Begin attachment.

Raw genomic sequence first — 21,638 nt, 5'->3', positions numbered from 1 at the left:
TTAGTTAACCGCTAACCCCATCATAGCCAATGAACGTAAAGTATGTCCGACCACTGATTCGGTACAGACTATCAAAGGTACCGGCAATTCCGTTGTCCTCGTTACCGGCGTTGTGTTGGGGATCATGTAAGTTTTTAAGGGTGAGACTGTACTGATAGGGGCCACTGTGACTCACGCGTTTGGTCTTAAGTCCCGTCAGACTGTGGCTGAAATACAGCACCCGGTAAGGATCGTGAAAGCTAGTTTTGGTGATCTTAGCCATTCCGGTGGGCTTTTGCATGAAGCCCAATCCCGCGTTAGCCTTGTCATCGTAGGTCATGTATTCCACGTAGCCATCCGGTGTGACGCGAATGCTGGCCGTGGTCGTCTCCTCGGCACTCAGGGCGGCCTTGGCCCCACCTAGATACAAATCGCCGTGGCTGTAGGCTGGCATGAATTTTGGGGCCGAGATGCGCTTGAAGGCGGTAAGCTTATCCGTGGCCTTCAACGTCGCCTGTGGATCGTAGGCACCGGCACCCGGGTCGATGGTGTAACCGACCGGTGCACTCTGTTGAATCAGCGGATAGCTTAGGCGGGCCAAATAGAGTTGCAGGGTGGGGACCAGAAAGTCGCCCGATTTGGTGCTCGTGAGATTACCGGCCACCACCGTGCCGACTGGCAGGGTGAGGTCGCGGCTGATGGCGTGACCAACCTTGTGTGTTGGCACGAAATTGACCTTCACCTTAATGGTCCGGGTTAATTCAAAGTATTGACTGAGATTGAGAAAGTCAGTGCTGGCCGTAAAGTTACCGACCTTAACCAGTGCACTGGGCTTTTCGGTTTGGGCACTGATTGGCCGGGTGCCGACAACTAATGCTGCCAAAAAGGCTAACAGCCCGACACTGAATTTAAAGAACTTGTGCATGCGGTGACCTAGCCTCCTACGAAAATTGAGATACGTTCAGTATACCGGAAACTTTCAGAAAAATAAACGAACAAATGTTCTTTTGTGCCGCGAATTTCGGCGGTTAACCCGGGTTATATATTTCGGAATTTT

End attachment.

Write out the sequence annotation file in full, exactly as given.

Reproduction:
Raw genomic sequence first — 21,638 nt, 5'->3', positions numbered from 1 at the left:
TTAGTTAACCGCTAACCCCATCATAGCCAATGAACGTAAAGTATGTCCGACCACTGATTCGGTACAGACTATCAAAGGTACCGGCAATTCCGTTGTCCTCGTTACCGGCGTTGTGTTGGGGATCATGTAAGTTTTTAAGGGTGAGACTGTACTGATAGGGGCCACTGTGACTCACGCGTTTGGTCTTAAGTCCCGTCAGACTGTGGCTGAAATACAGCACCCGGTAAGGATCGTGAAAGCTAGTTTTGGTGATCTTAGCCATTCCGGTGGGCTTTTGCATGAAGCCCAATCCCGCGTTAGCCTTGTCATCGTAGGTCATGTATTCCACGTAGCCATCCGGTGTGACGCGAATGCTGGCCGTGGTCGTCTCCTCGGCACTCAGGGCGGCCTTGGCCCCACCTAGATACAAATCGCCGTGGCTGTAGGCTGGCATGAATTTTGGGGCCGAGATGCGCTTGAAGGCGGTAAGCTTATCCGTGGCCTTCAACGTCGCCTGTGGATCGTAGGCACCGGCACCCGGGTCGATGGTGTAACCGACCGGTGCACTCTGTTGAATCAGCGGATAGCTTAGGCGGGCCAAATAGAGTTGCAGGGTGGGGACCAGAAAGTCGCCCGATTTGGTGCTCGTGAGATTACCGGCCACCACCGTGCCGACTGGCAGGGTGAGGTCGCGGCTGATGGCGTGACCAACCTTGTGTGTTGGCACGAAATTGACCTTCACCTTAATGGTCCGGGTTAATTCAAAGTATTGACTGAGATTGAGAAAGTCAGTGCTGGCCGTAAAGTTACCGACCTTAACCAGTGCACTGGGCTTTTCGGTTTGGGCACTGATTGGCCGGGTGCCGACAACTAATGCTGCCAAAAAGGCTAACAGCCCGACACTGAATTTAAAGAACTTGTGCATGCGGTGACCTAGCCTCCTACGAAAATTGAGATACGTTCAGTATACCGGAAACTTTCAGAAAAATAAACGAACAAATGTTCTTTTGTGCCGCGAATTTCGGCGGTTAACCCGGGTTATATATTTCGGAATTTT